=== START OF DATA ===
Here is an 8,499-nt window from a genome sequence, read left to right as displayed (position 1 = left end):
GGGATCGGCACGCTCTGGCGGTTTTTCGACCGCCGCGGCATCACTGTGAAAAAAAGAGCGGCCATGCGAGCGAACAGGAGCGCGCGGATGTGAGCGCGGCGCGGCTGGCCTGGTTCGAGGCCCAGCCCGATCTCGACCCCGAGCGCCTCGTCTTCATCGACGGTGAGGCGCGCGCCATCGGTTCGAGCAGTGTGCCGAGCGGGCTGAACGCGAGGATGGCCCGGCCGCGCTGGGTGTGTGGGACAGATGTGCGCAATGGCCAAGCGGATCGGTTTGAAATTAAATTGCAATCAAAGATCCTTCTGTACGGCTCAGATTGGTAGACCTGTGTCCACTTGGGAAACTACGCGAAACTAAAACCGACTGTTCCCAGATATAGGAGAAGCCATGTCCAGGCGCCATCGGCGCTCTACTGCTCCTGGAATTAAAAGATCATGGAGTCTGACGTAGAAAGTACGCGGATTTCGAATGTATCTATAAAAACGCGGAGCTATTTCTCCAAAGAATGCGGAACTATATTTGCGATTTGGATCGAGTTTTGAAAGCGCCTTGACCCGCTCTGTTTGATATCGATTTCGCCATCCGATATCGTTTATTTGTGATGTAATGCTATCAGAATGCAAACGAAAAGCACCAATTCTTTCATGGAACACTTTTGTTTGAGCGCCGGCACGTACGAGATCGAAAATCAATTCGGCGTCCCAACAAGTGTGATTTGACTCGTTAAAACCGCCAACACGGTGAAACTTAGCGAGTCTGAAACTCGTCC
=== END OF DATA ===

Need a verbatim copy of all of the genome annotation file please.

Here is an 8,499-nt window from a genome sequence, read left to right as displayed (position 1 = left end):
GGGATCGGCACGCTCTGGCGGTTTTTCGACCGCCGCGGCATCACTGTGAAAAAAAGAGCGGCCATGCGAGCGAACAGGAGCGCGCGGATGTGAGCGCGGCGCGGCTGGCCTGGTTCGAGGCCCAGCCCGATCTCGACCCCGAGCGCCTCGTCTTCATCGACGGTGAGGCGCGCGCCATCGGTTCGAGCAGTGTGCCGAGCGGGCTGAACGCGAGGATGGCCCGGCCGCGCTGGGTGTGTGGGACAGATGTGCGCAATGGCCAAGCGGATCGGTTTGAAATTAAATTGCAATCAAAGATCCTTCTGTACGGCTCAGATTGGTAGACCTGTGTCCACTTGGGAAACTACGCGAAACTAAAACCGACTGTTCCCAGATATAGGAGAAGCCATGTCCAGGCGCCATCGGCGCTCTACTGCTCCTGGAATTAAAAGATCATGGAGTCTGACGTAGAAAGTACGCGGATTTCGAATGTATCTATAAAAACGCGGAGCTATTTCTCCAAAGAATGCGGAACTATATTTGCGATTTGGATCGAGTTTTGAAAGCGCCTTGACCCGCTCTGTTTGATATCGATTTCGCCATCCGATATCGTTTATTTGTGATGTAATGCTATCAGAATGCAAACGAAAAGCACCAATTCTTTCATGGAACACTTTTGTTTGAGCGCCGGCACGTACGAGATCGAAAATCAATTCGGCGTCCCAACAAGTGTGATTTGACTCGTTAAAACCGCCAACACGGTGAAACTTAGCGAGTCTGAAACTCGTCC